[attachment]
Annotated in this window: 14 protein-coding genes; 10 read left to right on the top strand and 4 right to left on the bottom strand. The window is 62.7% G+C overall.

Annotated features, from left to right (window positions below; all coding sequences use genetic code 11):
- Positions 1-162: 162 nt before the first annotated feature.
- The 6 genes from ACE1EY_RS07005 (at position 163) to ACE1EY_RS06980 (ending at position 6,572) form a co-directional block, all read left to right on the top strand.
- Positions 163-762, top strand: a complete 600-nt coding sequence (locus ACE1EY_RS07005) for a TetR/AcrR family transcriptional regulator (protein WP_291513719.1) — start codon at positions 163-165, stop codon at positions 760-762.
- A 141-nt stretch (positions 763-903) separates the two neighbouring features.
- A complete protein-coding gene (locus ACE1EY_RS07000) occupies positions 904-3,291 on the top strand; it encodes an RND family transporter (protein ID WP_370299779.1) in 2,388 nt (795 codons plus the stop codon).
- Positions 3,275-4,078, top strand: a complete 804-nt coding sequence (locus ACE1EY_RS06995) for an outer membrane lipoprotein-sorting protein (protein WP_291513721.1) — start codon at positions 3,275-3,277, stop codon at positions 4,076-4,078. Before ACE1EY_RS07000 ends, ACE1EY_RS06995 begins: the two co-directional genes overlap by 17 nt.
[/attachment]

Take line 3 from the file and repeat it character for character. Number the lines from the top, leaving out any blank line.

- Positions 1-162: 162 nt before the first annotated feature.